I think this game also has a penchant for blocks, as the environment is a block-tiled area and, well, your tools of the trade are blocky in nature except for those pesky pipes. Hey, what are pipes doing in this game anyway? This isn’t Mario! At any rate, the blocks are also a way to manipulate the environment and interact with it. Some blocks cling to walls, some pass straight through, while some others can be loaded into launchers and passed along into different areas of the map. The blocks also have an affinity for each other, as well. For example, a wooden block will cling to a wooden block, but will not cling to a steel block and so forth. You can only imagine how complicated a puzzle could get if this is a method of solving puzzles. Beware of the TNT blocks as they will cause all kinds of mayhem in your quest. Wooden blocks are especially useful when in areas that utilize lasers as they can ignite the wooden block and cause it to burst into flames and disappear over time. Steel blocks, however, can block lasers permanently, making them a powerful block for traversing over the path of a laser.
So, what’s your goal in this vast world? To collect gold pieces to assemble into, well, a gold block and get to the end of the level. This is where most of the puzzle solving comes into play. Some of the gold pieces are stuck in areas that can only be reached by either unlocking areas, fixing leaky pipes for you to go through or any number of other crazy things. Once you’ve collected the pieces, you work your way to the end of the level and you’re done! Each “zone” has maps that must be solved, and, at the end of each of the zones, you have what I’d like to call a key boss puzzle which simply involves you collecting the key, unlocking the door, and escaping with your precious robotic life. The gold pieces are also used as a sort of currency to unlock future levels. You are required to collect a certain amount of blocks in order to continue playing as some areas are locked requiring gold blocks. So, it’s extremely important that you do not avoid collecting these little nuggets and make a beeline for the exit. Doing so will limit how much gameplay you really do squeeze out of this. It really is a collect-a-thon of sorts in that regard. Additionally, the game in general doesn’t take long to beat. I clocked in at about 15 hours of work. Your mileage may vary depending on how smart you are. As I said earlier, you do have to get gold bricks to unlock future content, so you will have to spend time collecting those, as well.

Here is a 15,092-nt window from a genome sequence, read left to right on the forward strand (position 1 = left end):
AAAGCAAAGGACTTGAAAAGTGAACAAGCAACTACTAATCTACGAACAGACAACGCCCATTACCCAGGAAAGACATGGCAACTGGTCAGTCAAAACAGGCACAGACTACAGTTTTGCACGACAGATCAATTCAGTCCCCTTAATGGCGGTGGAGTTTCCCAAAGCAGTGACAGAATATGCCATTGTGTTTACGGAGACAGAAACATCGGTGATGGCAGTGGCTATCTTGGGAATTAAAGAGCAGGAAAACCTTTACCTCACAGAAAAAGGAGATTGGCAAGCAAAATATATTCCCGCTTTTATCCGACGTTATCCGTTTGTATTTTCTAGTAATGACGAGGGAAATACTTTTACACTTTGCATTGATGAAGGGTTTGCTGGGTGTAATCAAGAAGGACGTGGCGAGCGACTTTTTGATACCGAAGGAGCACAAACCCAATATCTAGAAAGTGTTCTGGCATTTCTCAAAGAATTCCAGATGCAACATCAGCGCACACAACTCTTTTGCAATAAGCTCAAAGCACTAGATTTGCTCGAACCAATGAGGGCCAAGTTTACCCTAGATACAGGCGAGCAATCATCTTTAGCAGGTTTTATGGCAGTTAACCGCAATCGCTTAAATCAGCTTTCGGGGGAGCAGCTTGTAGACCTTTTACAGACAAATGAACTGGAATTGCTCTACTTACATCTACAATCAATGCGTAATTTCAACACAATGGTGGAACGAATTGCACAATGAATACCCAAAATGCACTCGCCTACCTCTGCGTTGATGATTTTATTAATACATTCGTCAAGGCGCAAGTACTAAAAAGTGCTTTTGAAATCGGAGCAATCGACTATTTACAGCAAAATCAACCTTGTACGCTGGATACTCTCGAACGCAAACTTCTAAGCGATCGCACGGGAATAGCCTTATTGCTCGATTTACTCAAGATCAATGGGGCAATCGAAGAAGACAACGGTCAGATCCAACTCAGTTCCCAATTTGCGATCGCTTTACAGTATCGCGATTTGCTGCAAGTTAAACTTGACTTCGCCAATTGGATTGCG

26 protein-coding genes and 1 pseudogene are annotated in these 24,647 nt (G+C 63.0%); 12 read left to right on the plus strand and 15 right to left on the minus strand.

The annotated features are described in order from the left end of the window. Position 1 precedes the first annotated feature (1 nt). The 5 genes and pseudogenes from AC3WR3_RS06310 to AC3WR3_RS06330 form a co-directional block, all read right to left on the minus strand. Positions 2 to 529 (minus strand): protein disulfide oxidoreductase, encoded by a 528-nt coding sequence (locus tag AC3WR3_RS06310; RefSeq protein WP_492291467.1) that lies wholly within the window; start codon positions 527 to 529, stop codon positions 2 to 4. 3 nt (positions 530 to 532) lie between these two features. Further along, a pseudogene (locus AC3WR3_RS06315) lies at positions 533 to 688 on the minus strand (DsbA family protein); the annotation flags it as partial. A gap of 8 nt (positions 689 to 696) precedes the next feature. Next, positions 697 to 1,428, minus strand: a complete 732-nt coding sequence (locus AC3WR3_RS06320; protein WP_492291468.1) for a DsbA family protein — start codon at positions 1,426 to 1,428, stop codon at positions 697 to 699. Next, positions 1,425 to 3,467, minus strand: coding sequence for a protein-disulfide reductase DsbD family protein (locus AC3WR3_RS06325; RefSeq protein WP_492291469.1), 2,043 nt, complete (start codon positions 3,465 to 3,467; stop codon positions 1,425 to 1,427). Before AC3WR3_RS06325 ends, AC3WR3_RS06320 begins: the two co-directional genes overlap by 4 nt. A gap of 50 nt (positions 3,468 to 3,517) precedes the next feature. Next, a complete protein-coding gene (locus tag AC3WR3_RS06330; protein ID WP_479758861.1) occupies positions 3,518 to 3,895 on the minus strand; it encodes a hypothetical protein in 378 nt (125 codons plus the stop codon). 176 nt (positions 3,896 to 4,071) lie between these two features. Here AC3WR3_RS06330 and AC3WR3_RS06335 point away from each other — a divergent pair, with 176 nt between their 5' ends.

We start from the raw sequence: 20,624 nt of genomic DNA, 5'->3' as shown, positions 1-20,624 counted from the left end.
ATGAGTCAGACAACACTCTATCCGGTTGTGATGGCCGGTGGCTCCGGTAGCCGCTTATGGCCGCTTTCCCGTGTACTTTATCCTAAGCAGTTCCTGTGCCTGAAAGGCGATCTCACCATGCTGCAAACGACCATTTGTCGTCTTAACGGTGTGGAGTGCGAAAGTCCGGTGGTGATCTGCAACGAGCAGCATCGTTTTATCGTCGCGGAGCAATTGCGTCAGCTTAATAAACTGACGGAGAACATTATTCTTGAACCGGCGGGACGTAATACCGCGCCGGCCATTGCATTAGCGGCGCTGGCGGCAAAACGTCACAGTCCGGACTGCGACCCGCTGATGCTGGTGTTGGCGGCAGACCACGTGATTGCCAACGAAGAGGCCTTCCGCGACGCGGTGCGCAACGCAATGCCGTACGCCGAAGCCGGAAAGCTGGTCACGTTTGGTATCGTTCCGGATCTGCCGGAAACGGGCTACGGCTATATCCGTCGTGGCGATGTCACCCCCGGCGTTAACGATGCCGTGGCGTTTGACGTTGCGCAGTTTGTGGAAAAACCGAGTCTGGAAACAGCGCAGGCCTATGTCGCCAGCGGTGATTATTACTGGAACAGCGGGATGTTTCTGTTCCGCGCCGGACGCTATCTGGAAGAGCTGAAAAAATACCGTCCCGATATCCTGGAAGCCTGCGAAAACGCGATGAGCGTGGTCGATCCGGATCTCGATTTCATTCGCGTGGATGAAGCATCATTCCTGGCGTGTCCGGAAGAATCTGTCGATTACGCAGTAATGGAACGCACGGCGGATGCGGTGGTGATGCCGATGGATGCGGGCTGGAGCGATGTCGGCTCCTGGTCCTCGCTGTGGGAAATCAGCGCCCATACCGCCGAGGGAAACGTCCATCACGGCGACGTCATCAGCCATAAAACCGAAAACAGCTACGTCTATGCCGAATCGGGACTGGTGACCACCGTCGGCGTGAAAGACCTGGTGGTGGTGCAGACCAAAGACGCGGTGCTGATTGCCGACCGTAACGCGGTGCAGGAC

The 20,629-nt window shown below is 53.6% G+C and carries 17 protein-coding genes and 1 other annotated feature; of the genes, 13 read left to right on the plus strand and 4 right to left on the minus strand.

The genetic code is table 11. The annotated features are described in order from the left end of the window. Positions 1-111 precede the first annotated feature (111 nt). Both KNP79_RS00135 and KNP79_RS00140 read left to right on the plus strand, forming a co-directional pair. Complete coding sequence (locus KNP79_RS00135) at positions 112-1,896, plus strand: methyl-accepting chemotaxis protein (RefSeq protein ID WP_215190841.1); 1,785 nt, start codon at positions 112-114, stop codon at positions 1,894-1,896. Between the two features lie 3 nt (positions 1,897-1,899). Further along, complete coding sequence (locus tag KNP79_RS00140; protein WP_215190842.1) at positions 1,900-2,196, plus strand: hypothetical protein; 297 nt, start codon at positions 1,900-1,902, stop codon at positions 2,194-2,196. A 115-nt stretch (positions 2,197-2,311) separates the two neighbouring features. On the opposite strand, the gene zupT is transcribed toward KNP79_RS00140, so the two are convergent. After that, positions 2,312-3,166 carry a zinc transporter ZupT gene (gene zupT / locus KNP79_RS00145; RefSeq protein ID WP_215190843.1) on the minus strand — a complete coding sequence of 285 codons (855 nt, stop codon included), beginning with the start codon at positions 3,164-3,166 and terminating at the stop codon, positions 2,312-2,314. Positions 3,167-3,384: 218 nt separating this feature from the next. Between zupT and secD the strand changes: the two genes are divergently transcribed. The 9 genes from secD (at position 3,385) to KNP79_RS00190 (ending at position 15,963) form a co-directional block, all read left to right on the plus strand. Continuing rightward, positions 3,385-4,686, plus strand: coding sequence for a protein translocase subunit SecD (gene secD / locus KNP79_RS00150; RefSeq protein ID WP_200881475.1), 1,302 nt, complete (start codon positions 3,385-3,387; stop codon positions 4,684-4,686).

The graphics of the game are very detailed for a game of this calibre. You usually don’t see such well thought out graphics in most indie games these days. Semi-realistic in nature, you feel like you are actually part of this game due to the semi-realism behind the appearance of a lot of the game’s key game mechanics. Some of the levels feature this sticky goo which objects that you are carrying can stick to and it almost resembles jam of some sort. There is a creature in the game that resembles a slime, and it’s kind of cute in appearance and makes me want to snuggle it to death. The lighting used in the game adds a very lush ambience to the levels and really pulls you into the landscape of the game. I have an affinity for electricity, so the electrical currents in this game tickle my eyes in a very pleasing way. It’s really pretty. Also, come on. The Tetrobot himself is sinfully precious. It makes me wish Swing Swing Submarine was a lot more financially well off to produce actual physical replicas of the Tetrobot because I would buy them all up in a heartbeat.
So, what exactly is Tetrobot and Co. doing in this world?! Tetrobot and Co. is here to charm, dazzle and delight you in a game and successfully capture your heart. It will send you to the moon and back leaving you in a state of pure unadulterated bliss. It will also make you feel incredibly stupid and smart all at the same time. It’s a blast of a game, entirely worth the $11 price tag on the eShop. So, get out your thinking caps and go get the game so you can figure out for yourself: Wot is Tetrobot doing in this world?!
Review Copy provided by publisher
Neko Entertainmentswing swing submarinetetrobot and co